The tool, which officially launched to the public at Web Summit, seeks to help its users increase their visitors’ time onsite, and will eventually be able to optimize for other metrics as well. “What we’re working on is to enable you to put in your business goals, and get recommendations,” he said. “So in a couple of months you can put in say conversion goals, signups to the newsletter, downloading a PDF file, whatever generates value for you.”By downloading the Canecto script for their content management platform, users are not only able to get detailed information about how visitors interact with their website, but recommendations on how to improve. Such recommendations can range from color scheme to the prominence of photos to the length, tone, and content of text to the optimal number of links, videos, and images.

The tool even tracks social media to help provide additional recommendations based on real-time trends and interests amongst the target audience.

“It will tell you what are the interests of the people who have downloaded that PDF file or signed up for the newsletter, and you can see the reverse, the people who didn’t, and see the difference,” said Damgaard Husted.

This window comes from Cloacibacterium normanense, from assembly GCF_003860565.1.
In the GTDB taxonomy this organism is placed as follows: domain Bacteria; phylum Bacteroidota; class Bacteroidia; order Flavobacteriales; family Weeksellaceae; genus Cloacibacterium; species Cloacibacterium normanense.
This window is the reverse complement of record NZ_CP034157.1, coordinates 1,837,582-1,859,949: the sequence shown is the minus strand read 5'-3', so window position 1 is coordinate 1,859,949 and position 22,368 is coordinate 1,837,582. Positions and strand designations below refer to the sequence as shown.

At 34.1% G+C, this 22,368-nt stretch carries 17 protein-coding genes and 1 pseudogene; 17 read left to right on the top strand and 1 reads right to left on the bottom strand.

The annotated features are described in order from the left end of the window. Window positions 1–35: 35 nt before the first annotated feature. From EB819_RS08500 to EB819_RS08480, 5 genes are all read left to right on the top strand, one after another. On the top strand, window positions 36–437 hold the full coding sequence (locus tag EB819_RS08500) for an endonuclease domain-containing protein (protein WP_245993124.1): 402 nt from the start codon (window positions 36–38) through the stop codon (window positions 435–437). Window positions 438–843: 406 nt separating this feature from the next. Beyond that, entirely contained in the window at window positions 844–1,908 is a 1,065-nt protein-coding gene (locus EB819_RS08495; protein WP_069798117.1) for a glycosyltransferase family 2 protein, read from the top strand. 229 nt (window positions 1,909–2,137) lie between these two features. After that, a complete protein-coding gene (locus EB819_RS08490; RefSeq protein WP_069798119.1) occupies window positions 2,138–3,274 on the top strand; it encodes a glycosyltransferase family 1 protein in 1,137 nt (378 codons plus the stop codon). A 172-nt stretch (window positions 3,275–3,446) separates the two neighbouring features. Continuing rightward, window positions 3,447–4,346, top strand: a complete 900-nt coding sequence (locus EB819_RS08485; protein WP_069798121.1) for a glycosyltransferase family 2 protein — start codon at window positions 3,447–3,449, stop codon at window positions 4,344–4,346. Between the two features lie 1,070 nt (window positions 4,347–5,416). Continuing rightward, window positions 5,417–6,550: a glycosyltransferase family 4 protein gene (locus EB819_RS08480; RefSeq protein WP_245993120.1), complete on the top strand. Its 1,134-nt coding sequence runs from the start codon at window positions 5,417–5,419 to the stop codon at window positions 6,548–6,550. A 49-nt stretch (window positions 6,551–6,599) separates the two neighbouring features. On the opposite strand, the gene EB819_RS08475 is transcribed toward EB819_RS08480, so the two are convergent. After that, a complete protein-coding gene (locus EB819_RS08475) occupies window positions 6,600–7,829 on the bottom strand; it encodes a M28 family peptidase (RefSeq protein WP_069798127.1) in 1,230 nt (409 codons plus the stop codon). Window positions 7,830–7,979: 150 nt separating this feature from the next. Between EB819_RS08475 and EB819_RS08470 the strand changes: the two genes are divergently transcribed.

Damgaard Husted adds that Canecto’s basic features, which are targeted toward individual freelancers and small business owners, are now available for free, while its more advanced tools, which can help optimize media spending, are available for a cost.


The decline in executive assistant roles following the Great Recession has always confused Roy Pereira. Though originally considered a cost-saving measure, the extra time now spent by executives on organizing schedules, preparing meeting notes, and planning travel logistics often proves more expensive. “I wanted to have my own EA, so I decided to build it,” said the Toronto-based entrepreneur.

The resulting product, Zoom.AI, can learn your habits and preferences, make recommendations, schedule meetings automatically and order a car to take you there.

[Photo: courtesy of ZoomAI]

“One of our most important tasks is to get you prepared for the meeting,” said Pereira. “So when you’re in the Uber you’ll pull up two pages of information on the person you’re meeting with, based on public information.”That information can include work history, common connections and friends on social media, recent media appearances, research papers, blog posts, common interests, and an analysis of personality traits.